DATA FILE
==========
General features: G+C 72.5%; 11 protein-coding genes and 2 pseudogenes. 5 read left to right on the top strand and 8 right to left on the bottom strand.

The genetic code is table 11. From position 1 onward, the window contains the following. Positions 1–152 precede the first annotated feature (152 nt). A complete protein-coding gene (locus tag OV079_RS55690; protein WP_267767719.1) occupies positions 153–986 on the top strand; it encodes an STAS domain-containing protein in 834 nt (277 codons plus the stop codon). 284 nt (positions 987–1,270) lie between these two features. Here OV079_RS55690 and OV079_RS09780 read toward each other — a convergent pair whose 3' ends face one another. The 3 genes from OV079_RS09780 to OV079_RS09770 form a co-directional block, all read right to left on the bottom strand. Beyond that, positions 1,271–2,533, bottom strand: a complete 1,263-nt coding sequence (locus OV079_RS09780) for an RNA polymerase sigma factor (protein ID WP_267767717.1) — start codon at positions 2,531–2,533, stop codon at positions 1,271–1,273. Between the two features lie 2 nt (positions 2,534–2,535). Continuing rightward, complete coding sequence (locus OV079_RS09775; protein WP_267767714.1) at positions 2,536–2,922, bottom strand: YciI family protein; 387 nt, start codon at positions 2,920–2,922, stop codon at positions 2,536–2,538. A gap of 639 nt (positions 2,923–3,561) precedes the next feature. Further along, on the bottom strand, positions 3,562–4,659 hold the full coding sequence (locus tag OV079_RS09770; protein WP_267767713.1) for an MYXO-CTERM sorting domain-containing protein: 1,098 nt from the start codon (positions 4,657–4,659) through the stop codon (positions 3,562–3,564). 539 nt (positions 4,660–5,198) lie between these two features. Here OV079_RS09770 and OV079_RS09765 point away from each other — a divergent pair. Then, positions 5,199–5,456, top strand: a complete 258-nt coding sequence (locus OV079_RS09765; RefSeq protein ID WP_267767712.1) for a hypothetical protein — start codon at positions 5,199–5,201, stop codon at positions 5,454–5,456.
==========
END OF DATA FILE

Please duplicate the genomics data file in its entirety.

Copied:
General features: G+C 72.5%; 11 protein-coding genes and 2 pseudogenes. 5 read left to right on the top strand and 8 right to left on the bottom strand.

The genetic code is table 11. From position 1 onward, the window contains the following. Positions 1–152 precede the first annotated feature (152 nt). A complete protein-coding gene (locus tag OV079_RS55690; protein WP_267767719.1) occupies positions 153–986 on the top strand; it encodes an STAS domain-containing protein in 834 nt (277 codons plus the stop codon). 284 nt (positions 987–1,270) lie between these two features. Here OV079_RS55690 and OV079_RS09780 read toward each other — a convergent pair whose 3' ends face one another. The 3 genes from OV079_RS09780 to OV079_RS09770 form a co-directional block, all read right to left on the bottom strand. Beyond that, positions 1,271–2,533, bottom strand: a complete 1,263-nt coding sequence (locus OV079_RS09780) for an RNA polymerase sigma factor (protein ID WP_267767717.1) — start codon at positions 2,531–2,533, stop codon at positions 1,271–1,273. Between the two features lie 2 nt (positions 2,534–2,535). Continuing rightward, complete coding sequence (locus OV079_RS09775; protein WP_267767714.1) at positions 2,536–2,922, bottom strand: YciI family protein; 387 nt, start codon at positions 2,920–2,922, stop codon at positions 2,536–2,538. A gap of 639 nt (positions 2,923–3,561) precedes the next feature. Further along, on the bottom strand, positions 3,562–4,659 hold the full coding sequence (locus tag OV079_RS09770; protein WP_267767713.1) for an MYXO-CTERM sorting domain-containing protein: 1,098 nt from the start codon (positions 4,657–4,659) through the stop codon (positions 3,562–3,564). 539 nt (positions 4,660–5,198) lie between these two features. Here OV079_RS09770 and OV079_RS09765 point away from each other — a divergent pair. Then, positions 5,199–5,456, top strand: a complete 258-nt coding sequence (locus OV079_RS09765; RefSeq protein ID WP_267767712.1) for a hypothetical protein — start codon at positions 5,199–5,201, stop codon at positions 5,454–5,456.